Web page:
Landslaget has also been in turmoil off the pitch. Ståle Solbakken, a highly-regarded Norwegian manager who had signed an agreement to take over as coach after Olsen, decided to break his contract with the Norwegian football authorities in order to take up a position in charge of German club side FC Köln. This leaves Norway’s football association without a clear successor to Olsen. A string of other leading Norwegian managers have distanced themselves from taking the position, and the uncertainty cannot have helped the squad.
In terms of team news, most of Norway’s first choice players look fit and ready to travel to Lisbon. The only withdrawal from the squad thus far has been exciting midfielder Alexander Tettey, who plays for French side Rennes but has missed much of landslaget‘s previous games with recurrent injury issues. Debate once again surrounds who will play in goal and who will play up front. Two of the side’s three goalkeepers – Jon Knudsen and Espen Bugge Pettersen – have been struggling recently with injury, and either of them or Rune Almenning Jarstein could start. Jarstein is surely the favourite after remaining injury free and performing solidly in the previous 1-1 draw with Denmark. As in many previous matches, fans are debating whether experienced forward and Norway’s record international goal scorer John Carew should start as Olsen’s lone striker, or whether wonderboy Mohammed “Moa” Abdellaoue, who has often disappointed the national team, is ready for the challenge.
Cristiano Ronaldo awaits
Landslaget‘s opponents appear more confident than they did during their ill-fated trip to Oslo last year. Since then, the internal turmoil that plagued Portuguese football during the reign of former national team head coach Carlos Queiroz has lifted somewhat and the players are promising a better performance. New manager Paulo Bento has enjoyed four wins in the last six games, including a remarkable 4-0 thrashing of world champions Spain. Defender Bruno Alves told Aftenposten that the Portuguese players “are concentrating on playing as a team” as “the supporters demand this,” stressing that the players feel that are “in good form” despite the club season having ended in most European leagues.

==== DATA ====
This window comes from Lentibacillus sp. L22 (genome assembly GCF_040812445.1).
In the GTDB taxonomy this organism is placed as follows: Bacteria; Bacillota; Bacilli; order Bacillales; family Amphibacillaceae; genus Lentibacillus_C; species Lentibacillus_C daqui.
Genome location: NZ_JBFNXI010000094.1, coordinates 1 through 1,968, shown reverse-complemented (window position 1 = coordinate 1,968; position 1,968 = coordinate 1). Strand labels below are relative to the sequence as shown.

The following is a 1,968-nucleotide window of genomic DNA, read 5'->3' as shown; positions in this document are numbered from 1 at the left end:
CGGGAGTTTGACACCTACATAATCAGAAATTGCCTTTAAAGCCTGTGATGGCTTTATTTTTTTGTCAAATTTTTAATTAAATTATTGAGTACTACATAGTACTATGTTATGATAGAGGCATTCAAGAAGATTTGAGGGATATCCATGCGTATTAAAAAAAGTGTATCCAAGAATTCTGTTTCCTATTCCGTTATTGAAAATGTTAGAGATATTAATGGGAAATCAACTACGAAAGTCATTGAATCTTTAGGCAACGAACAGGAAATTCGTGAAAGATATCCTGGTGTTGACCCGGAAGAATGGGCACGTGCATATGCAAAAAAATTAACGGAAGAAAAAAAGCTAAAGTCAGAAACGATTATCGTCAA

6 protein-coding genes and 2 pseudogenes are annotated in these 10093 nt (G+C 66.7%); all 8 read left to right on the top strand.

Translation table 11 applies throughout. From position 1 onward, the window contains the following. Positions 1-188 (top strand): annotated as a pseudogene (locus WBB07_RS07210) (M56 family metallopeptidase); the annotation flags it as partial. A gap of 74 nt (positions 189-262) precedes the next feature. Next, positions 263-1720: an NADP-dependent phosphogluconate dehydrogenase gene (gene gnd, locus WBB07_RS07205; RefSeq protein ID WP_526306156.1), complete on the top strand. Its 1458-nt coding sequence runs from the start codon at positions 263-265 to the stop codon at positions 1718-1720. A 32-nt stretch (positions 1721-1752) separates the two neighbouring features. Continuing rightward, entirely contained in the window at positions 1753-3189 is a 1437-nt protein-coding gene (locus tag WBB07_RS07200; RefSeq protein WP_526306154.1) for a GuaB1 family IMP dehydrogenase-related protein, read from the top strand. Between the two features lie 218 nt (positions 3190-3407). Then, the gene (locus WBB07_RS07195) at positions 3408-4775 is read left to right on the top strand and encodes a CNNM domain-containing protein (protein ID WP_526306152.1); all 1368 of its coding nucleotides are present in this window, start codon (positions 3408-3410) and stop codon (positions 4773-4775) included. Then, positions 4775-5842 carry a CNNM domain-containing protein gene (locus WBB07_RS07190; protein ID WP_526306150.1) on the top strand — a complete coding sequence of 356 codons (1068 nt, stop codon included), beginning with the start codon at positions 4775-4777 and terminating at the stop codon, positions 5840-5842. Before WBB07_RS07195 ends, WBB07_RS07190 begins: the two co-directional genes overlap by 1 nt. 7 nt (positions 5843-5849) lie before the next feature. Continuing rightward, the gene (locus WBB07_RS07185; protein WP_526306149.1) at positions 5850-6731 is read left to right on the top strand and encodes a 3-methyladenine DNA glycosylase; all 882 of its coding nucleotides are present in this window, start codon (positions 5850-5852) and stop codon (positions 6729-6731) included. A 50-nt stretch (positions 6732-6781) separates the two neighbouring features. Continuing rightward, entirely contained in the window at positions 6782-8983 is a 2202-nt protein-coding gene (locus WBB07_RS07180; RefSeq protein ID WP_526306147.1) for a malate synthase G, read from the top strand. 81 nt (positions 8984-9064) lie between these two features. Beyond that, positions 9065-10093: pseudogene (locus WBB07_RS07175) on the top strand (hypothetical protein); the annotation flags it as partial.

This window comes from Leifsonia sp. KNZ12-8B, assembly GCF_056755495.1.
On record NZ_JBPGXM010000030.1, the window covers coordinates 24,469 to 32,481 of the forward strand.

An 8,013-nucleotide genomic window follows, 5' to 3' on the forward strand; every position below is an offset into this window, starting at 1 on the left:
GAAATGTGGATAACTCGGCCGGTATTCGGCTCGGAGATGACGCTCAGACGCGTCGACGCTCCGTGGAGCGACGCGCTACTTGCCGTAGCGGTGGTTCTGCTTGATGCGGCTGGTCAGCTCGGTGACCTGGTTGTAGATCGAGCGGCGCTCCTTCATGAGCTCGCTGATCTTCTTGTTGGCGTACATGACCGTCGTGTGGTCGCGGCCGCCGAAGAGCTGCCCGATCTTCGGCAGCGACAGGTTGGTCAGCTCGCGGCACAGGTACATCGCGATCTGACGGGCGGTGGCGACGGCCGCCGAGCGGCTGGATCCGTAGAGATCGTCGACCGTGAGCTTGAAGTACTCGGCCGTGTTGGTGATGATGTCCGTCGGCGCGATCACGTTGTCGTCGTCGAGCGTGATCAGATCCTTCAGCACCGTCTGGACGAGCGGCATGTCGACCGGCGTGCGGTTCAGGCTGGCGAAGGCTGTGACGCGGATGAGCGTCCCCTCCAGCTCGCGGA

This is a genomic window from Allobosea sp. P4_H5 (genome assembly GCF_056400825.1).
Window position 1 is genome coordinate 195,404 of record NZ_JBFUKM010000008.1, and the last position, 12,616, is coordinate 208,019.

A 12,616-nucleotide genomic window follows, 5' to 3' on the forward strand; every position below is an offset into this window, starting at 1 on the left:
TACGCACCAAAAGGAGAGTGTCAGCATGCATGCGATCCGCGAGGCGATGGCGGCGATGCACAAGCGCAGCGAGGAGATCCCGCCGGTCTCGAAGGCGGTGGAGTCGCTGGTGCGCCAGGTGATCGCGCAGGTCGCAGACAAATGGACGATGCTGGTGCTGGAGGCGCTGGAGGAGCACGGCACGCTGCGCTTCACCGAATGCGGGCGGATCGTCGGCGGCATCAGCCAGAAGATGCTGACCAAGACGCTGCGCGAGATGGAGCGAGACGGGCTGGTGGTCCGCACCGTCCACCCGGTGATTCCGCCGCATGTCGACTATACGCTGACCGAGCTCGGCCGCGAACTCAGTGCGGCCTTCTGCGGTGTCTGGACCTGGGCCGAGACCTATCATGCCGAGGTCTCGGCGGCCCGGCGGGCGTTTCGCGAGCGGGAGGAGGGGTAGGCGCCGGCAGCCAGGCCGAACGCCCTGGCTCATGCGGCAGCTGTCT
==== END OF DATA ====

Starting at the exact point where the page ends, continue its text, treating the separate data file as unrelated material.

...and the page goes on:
Portugal’s key player, Cristiano Ronaldo, did not feature in the loss to Norway in September, but will be ready for Saturday’s game. Not only is Ronaldo the most expensive player of all time and the highest-paid footballer in the world, he has also managed 53 goals in 54 games for Real Madrid this season, and represents a serious threat to Norway. Olsen himself has praised Ronaldo and Portugal, telling VG that “it is difficult to see any team in the world that is better than them now.”
After Saturday’s game with Portugal, Norway will play a friendly international against Lithuania on Tuesday 7 June in Oslo.
NORWEGIAN SQUAD TO FACE PORTUGAL AND LITHUANIA
All club sides given in brackets are in Norway unless the country is stated.
Goalkeepers: Rune Almenning Jarstein (Viking), Espen Bugge Pettersen (Molde), Jon Knudsen (Stabæk).
Defenders: Vadim Demidov (Real Sociedad, Spain), Brede Hangeland (Fulham, England), Tom Høgli (Tromsø), Jonathan Parr (Aalesund), John Arne Riise (Roma, Italy), Espen Ruud (OB Odense, Denmark), Kjetil Wæhler (Aalborg BK, Denmark).
Midfielders: Daniel Braaten (Toulouse, France), Simon Brenne (Odd Grenland), Christian Grindheim (Heerenveen, Holland), Henning Hauger (Stabæk), Markus Henriksen (Rosenborg), Erik Huseklepp (Bari, Italy), Morten Gamst Pedersen (Blackburn Rovers, England), Ruben Y. Jenssen (Tromsø), Bjørn Helge Riise (Fulham, England).
Forwards: Mohammed Abdellaoue (Hannover 96, Germany), John Carew (free agent).
Håvard Nordtveit (Mönchengladbach, Germany) will also be available for the game against Lithuania.